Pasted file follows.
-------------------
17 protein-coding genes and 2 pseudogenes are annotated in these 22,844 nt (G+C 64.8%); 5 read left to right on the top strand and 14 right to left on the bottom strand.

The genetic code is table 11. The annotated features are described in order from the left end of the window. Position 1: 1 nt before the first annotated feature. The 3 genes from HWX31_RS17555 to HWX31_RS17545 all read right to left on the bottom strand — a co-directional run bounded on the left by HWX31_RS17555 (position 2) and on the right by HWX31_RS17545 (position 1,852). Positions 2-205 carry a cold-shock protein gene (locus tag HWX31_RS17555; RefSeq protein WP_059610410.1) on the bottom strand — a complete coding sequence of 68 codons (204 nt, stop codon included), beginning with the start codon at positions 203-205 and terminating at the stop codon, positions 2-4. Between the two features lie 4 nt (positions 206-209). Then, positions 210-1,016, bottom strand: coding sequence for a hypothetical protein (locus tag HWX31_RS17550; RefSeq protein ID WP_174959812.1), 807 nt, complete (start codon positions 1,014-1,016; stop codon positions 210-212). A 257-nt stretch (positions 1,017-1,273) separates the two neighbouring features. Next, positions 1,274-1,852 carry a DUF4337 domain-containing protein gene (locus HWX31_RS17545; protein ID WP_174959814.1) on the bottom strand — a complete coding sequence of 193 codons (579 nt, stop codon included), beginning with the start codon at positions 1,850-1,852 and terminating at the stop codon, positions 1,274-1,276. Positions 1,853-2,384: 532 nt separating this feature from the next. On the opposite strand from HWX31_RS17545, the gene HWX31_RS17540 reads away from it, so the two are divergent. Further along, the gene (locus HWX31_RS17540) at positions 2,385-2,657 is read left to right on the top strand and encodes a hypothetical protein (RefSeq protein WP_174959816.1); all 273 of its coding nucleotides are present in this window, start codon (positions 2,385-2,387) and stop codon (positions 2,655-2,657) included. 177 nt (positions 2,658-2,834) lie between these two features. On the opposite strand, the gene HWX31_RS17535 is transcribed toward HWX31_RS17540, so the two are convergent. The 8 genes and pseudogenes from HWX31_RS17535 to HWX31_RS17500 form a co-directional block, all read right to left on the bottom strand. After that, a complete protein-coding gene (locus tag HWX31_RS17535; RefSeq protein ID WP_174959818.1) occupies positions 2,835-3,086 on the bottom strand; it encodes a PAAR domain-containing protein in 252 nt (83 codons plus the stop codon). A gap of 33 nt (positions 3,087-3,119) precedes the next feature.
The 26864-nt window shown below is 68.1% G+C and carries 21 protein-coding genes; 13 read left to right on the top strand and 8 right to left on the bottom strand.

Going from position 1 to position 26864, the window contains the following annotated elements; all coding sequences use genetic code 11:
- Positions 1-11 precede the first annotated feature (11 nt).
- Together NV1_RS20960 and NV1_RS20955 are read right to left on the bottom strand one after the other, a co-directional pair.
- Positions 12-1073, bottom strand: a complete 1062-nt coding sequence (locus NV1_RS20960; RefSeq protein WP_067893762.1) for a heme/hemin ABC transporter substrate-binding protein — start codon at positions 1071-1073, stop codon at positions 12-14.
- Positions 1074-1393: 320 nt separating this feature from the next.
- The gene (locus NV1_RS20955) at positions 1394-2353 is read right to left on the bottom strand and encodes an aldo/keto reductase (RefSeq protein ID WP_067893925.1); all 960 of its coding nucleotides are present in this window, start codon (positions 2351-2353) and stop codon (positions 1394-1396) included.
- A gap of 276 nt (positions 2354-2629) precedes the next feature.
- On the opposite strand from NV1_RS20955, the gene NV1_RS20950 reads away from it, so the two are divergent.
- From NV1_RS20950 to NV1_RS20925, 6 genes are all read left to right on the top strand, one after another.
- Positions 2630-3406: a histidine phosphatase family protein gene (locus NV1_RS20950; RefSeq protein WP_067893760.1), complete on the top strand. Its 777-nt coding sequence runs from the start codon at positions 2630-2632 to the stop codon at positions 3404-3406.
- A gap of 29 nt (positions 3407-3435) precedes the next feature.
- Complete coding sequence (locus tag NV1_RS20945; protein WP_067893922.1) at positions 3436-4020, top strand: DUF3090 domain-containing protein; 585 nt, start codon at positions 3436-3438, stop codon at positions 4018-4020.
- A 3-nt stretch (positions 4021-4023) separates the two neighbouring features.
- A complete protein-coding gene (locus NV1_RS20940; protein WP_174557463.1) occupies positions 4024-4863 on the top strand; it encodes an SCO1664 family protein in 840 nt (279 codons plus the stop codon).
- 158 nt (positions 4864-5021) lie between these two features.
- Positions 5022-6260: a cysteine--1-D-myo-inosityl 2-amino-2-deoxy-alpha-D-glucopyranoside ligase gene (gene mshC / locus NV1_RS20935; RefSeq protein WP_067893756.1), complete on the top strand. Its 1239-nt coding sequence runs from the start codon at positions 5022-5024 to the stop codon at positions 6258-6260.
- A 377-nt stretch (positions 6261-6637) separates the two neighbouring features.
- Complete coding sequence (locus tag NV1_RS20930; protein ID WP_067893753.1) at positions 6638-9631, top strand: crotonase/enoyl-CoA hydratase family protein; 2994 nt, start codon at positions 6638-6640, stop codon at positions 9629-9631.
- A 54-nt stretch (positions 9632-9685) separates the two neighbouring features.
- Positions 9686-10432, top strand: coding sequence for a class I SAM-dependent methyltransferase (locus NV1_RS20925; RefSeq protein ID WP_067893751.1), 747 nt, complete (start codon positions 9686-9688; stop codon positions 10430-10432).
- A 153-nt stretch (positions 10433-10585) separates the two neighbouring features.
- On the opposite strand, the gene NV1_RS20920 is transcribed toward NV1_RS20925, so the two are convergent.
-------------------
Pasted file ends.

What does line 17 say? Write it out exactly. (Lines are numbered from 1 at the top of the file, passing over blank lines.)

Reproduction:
- A complete protein-coding gene (locus NV1_RS20940; protein WP_174557463.1) occupies positions 4024-4863 on the top strand; it encodes an SCO1664 family protein in 840 nt (279 codons plus the stop codon).